NASHVILLE, Tenn. (WKRN) – Steve McNair’s family, friends, former teammates and coaches gathered at Mt. Zion Baptist Church in Nashville Thursday night, along with thousands of fans to remember the slain ex-NFL quarterback’s accomplishments on and off the field.
Bishop James W. Walker III opened the service by calling McNair one of Nashville’s own.
The program included a statement from the McNair family.
“Today in our loss, our hurt, and our pain we recognize our gains in you our friends and loved ones … They have all been a source of strength and comfort at this time to our family,” the statement read.
Titans’ owner Bud Adams, Governor Phil Bredesen, Nashville Mayor Karl Dean and more than 40 of McNair’s former teammates and current NFL players attended.
Emotions overtook Titans quarterback Vince Young as he walked into the memorial service.
Young’s relationship with McNair dates back to his days as a teenager at McNair’s football camp. He has not spoken publicly since McNair’s death.
Ravens receiver Derrick Mason, who played with McNair in both Tennessee and Baltimore, called McNair’s death heartbreaking.
In a speech during the service, Mason said McNair will always remain a friend.
“He is a friend. He will remain a friend. His family will remain friends to us. We built that friendship over 10 years ago and it has lasted this far and it will continue to last,” he said.
Mason also called McNair’s wife, Mechelle, a woman who loved the quarterback until his final day.
Eddie George, who helped McNair take the Titans to their lone Super Bowl in 2000, was among the pallbearers, along with four of the quarterback’s former offensive linemen.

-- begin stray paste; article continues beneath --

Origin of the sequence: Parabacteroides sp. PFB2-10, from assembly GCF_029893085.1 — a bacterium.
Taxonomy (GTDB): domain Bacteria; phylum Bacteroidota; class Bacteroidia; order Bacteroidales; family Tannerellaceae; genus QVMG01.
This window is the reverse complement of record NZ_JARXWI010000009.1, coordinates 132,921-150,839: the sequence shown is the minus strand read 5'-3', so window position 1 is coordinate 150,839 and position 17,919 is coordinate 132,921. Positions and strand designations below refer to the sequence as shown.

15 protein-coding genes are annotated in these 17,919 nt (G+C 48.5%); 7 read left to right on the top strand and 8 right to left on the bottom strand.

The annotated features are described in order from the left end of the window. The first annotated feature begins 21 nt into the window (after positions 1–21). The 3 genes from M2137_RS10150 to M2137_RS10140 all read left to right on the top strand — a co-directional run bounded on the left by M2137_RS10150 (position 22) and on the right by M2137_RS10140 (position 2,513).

George said he doesn’t think they will ever truly get over McNair’s death.
“I think you just start to accept the fact that Steve is no longer here in the physical form,” George said. “And today obviously is to bring closure to us and to celebrate his life with all his accomplishments as a player, as a man in the community, as a teammate, as a friend.”
Titans head coach Jeff Fisher thanked McNair for the wins on his resume and also delivered a final farewell.
“As we speak, Steve is sitting in the press box with our lord and savior Jesus Christ, with headsets on smiling, laughing and listening to this right now. No more turf toe, no more sacks, no more shoulder problems and no more interceptions. Only touchdown passes. I’m going to miss you No. 9,” he concluded.
McNair was shot to death last weekend inside the downtown condo he co-rented on Second Avenue South.
Police ruled his death a murder-suicide on Wednesday and his 20-year-old girlfriend was responsible.
The week has been a difficult one for many. Several former teammates spoke about the loss before Thursday night’s service.
“I just couldn’t put it together,” said former teammate and Titans tight end Frank Wycheck. “I just didn’t understand. I just didn’t think something like that would ever happen to a guy like that so just very, very, very hurtful.”
“I don’t even know what to say. I’m going to miss him. I loved him like a brother. He’s just a great guy, and it’s sad,” said former Titans guard Benji Olson. “It’s a sad, sad day to see him gone, especially in the fashion that, you know, everything happened, so I mean, I’m just distraught.”
Fans began lining up Thursday morning to view McNair’s closed silvery-gray casket at a funeral home in north Nashville and later outside the church.
At Mt. Zion, where McNair had attended services since moving to Nashville in 1997, his casket was flanked by a large photo of him posing with his 2003 NFL MVP award on the right and another of him holding a football on the left.
Approximately 4,500 filled the church sanctuary for the service, and church officials had overflow areas with a handful of people there.
McNair leaves behind Mechelle, his wife of 12 years, and four sons, Steve, Jr., Steven, Tyler and Trenton.
McNair’s funeral and burial service will be held Saturday in Mississippi.